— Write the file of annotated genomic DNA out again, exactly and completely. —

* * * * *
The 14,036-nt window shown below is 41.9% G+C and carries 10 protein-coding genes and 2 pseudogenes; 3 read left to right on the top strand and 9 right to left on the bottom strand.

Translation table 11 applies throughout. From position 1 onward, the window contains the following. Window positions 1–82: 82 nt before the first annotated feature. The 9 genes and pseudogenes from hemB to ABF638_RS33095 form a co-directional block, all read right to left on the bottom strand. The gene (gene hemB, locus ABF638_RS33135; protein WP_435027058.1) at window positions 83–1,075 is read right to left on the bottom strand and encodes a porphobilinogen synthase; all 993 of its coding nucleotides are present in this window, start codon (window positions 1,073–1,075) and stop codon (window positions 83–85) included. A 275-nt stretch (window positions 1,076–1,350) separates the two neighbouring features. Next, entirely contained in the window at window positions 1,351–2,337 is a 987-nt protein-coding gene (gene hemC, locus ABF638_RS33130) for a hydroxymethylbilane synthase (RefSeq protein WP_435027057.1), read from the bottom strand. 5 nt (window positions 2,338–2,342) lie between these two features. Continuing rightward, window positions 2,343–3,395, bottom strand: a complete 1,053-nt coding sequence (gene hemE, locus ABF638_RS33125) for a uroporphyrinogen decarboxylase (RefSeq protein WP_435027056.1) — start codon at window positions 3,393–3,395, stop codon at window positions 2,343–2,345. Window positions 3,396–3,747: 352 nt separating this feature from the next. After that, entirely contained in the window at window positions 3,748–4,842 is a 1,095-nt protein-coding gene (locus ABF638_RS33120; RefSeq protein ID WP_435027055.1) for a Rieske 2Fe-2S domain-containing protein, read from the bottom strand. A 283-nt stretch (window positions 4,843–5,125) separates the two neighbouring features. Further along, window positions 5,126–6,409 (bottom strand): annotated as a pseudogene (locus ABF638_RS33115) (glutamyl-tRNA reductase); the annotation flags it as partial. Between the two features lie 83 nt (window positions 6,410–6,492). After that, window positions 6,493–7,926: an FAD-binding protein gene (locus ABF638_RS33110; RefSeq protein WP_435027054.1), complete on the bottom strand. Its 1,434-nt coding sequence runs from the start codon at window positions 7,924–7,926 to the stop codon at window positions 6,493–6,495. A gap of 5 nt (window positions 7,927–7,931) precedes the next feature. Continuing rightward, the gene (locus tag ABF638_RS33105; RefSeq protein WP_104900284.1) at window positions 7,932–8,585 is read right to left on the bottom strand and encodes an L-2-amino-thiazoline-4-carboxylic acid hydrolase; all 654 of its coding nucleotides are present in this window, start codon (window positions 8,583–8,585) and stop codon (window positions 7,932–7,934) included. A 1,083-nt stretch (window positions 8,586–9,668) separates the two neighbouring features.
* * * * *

The 14,036-nt window shown below is 41.9% G+C and carries 10 protein-coding genes and 2 pseudogenes; 3 read left to right on the top strand and 9 right to left on the bottom strand.

Translation table 11 applies throughout. From position 1 onward, the window contains the following. Window positions 1–82: 82 nt before the first annotated feature. The 9 genes and pseudogenes from hemB to ABF638_RS33095 form a co-directional block, all read right to left on the bottom strand. The gene (gene hemB, locus ABF638_RS33135; protein WP_435027058.1) at window positions 83–1,075 is read right to left on the bottom strand and encodes a porphobilinogen synthase; all 993 of its coding nucleotides are present in this window, start codon (window positions 1,073–1,075) and stop codon (window positions 83–85) included. A 275-nt stretch (window positions 1,076–1,350) separates the two neighbouring features. Next, entirely contained in the window at window positions 1,351–2,337 is a 987-nt protein-coding gene (gene hemC, locus ABF638_RS33130) for a hydroxymethylbilane synthase (RefSeq protein WP_435027057.1), read from the bottom strand. 5 nt (window positions 2,338–2,342) lie between these two features. Continuing rightward, window positions 2,343–3,395, bottom strand: a complete 1,053-nt coding sequence (gene hemE, locus ABF638_RS33125) for a uroporphyrinogen decarboxylase (RefSeq protein WP_435027056.1) — start codon at window positions 3,393–3,395, stop codon at window positions 2,343–2,345. Window positions 3,396–3,747: 352 nt separating this feature from the next. After that, entirely contained in the window at window positions 3,748–4,842 is a 1,095-nt protein-coding gene (locus ABF638_RS33120; RefSeq protein ID WP_435027055.1) for a Rieske 2Fe-2S domain-containing protein, read from the bottom strand. A 283-nt stretch (window positions 4,843–5,125) separates the two neighbouring features. Further along, window positions 5,126–6,409 (bottom strand): annotated as a pseudogene (locus ABF638_RS33115) (glutamyl-tRNA reductase); the annotation flags it as partial. Between the two features lie 83 nt (window positions 6,410–6,492). After that, window positions 6,493–7,926: an FAD-binding protein gene (locus ABF638_RS33110; RefSeq protein WP_435027054.1), complete on the bottom strand. Its 1,434-nt coding sequence runs from the start codon at window positions 7,924–7,926 to the stop codon at window positions 6,493–6,495. A gap of 5 nt (window positions 7,927–7,931) precedes the next feature. Continuing rightward, the gene (locus tag ABF638_RS33105; RefSeq protein WP_104900284.1) at window positions 7,932–8,585 is read right to left on the bottom strand and encodes an L-2-amino-thiazoline-4-carboxylic acid hydrolase; all 654 of its coding nucleotides are present in this window, start codon (window positions 8,583–8,585) and stop codon (window positions 7,932–7,934) included. A 1,083-nt stretch (window positions 8,586–9,668) separates the two neighbouring features.